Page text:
Kyle remained mostly high above the ground. He saw the enemy from a distance, trying to kill his comrades. And his job was to kill the enemy to protect them. A sheepherder, as he learned from his father, protecting the sheep from the wolves.

I've read a few books by former Special Forces members (Eric Haney's book "Inside Delta Force" is particularly good). Many SEALs and Delta Force members conduct intelligence and counter insurgency operations within foreign countries. They immerse themselves in the study of history, geopolitics and strategy. They speak multiple languages. They absorb the indigenous culture in detail so they can both build alliances with,and sow dissension among, rival factions.

That's not the type of soldier Kyle was, at least as portrayed in this movie.

He questions a potential Iraqi informer, and its clear that, despite multiple tours in Iraq, he knows not even a word of the local language, and seems baffled by local customs. To him, they are faceless "savages". Perhaps learning more about them would have made him hesitate to pull the trigger.

Several of Kyle's fellow soldiers express grave doubts about the overall mission in Iraq. Kyle rather coldly attributes a comrade's death not to the enemy ambush, but to the soldier's doubts. Doubt, for Kyle, could lead to his death, or the death of the soldiers under his protection.

In fact, in his fourth tour in Iraq, Kyle feels himself wavering while targeting a child (not his first) trying to fire an RPG at a company of Marines. Soon after, in the midst of a battle where he otherwise bravely acquits himself, he calls his wife,  tearfully telling her he is ready to come home.

I think this movie shows that for certain types of soldiers, with certain types of duties, someone who sees the world as black and white, as enemy and ally, as true believer in the cause and apostate, is the best person to have in that role.

Sometimes we all think that everyone has to be the same, and, particularly nowadays, we seem very anxious about anyone who disagrees with us, or sees the world a bit differently than we do.

I mean no disrespect when I say that Chris Kyle may not necessarily have been the kind of guy I would want to have a beer with. And likely the feeling would be mutual.

But if I were a combat soldier, he sure seems like the guy I'd want on top of a building watching over me.







Thursday, January 1, 2015

Call Me Doc S





"Call me Ishmael" - Moby Dick, Herman Melville


In lieu of the expected list of New Year's resolutions to lose weight, save money/spend less money, or finally writing that screenplay, I'm focusing on attitude.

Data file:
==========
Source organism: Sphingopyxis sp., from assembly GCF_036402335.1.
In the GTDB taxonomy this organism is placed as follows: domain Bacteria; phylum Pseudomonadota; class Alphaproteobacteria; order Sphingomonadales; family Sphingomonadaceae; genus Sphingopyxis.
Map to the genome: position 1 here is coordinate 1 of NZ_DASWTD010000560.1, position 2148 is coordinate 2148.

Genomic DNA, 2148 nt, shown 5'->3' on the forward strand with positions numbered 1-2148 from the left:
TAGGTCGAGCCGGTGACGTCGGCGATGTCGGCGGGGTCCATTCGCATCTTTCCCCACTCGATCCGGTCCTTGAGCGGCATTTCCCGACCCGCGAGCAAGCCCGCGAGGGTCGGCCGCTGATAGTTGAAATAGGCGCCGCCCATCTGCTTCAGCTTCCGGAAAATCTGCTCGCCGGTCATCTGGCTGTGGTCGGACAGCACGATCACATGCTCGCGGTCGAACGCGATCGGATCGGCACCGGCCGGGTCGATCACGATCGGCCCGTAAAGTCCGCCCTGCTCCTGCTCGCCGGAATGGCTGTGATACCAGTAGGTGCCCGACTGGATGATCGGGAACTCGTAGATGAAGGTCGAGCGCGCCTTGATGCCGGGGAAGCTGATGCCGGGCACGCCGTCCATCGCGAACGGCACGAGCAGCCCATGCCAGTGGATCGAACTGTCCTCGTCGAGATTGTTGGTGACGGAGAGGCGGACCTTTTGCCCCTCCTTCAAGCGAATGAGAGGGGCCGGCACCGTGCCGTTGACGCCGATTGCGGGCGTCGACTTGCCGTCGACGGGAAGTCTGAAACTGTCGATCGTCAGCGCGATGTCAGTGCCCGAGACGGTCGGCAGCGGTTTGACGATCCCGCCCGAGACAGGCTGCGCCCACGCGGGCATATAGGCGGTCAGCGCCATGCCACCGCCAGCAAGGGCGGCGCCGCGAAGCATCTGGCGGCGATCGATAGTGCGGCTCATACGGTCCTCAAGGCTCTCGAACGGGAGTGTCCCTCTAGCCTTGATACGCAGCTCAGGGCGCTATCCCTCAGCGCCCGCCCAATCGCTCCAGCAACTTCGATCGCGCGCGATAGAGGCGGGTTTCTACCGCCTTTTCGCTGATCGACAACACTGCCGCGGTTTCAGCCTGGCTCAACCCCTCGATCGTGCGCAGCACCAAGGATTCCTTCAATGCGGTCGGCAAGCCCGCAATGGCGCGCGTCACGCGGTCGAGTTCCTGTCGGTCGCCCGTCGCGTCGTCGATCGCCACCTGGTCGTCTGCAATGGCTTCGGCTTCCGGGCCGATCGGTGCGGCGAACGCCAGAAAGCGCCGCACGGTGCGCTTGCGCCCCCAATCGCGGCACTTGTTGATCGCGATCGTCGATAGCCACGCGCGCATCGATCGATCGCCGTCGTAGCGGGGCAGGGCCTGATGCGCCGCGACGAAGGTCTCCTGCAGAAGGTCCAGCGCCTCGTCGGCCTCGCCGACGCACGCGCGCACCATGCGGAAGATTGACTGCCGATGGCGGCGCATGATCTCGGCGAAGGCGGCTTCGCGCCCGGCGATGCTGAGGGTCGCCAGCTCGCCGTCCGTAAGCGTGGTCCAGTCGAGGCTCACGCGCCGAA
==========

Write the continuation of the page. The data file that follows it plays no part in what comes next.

I think we have become an exceedingly anxious culture. We see doom and threat everywhere -- in our food, in our realtionships, and in our political leaders. Every event is fraught with neurotic significance. I think this is, in part, fueled by our immersion in the online world (of which I consider myself a passionate devotee) 

Every crime, every tragedy, every mistake is magnified and repeated and commented upon at an exponential rate. And much of our discussion around it is a swarm of chest beating, tough talk, and posturing. We complain that our leaders fuel this fire, but they are only giving us what we want.

Its almost like our anxious psyches mirror the increase in allergies observed over the last twenty years. One theory posits that because we have become so "clean" via antibiotics, our immune systems are hypersensitive to a wider range of "foreign invaders"

Perhaps this is happening to our spirits as well. Perhaps we have become so fat, warm and secure that our sense of living is hypersensitive to the new, the different, and the unusual that "invade" our minds.

One of the most important books in my life is Moby-Dick. I was forced to read it for an honors English class in High School and write a report on it. I hated every minute of it, not only trudging through its dense 19th century prose, but the hours I had to spend at nearby Lafayette College library reading books talking about its allegory, symbolism, and literary significance.

Since entering adulthood, I have re-read it (in part and in whole) at least ten times. In retrospect, it served as my primary "religious" text before I eventually picked a more established religious practice.

It is, I think, a core American spiritual text.

As a result, I think Ishmael's quote above is an apt statement to kick off the new year.

I always liked the mystery behind the first sentence of Moby-DIck. It suggests "Ishmael" is defining himself anew (he does not say "I am Ishmael"). 

There is nothing so essentially American as making a fresh start and plunging into a new adventure in hope of new and better things to come.

So, like Ishmael, let's all take our restlessness, nervousness, and anxiety, and, instead of stewing in it, find a ship bound to voyage, gather a sturdy crew, and head out to sea.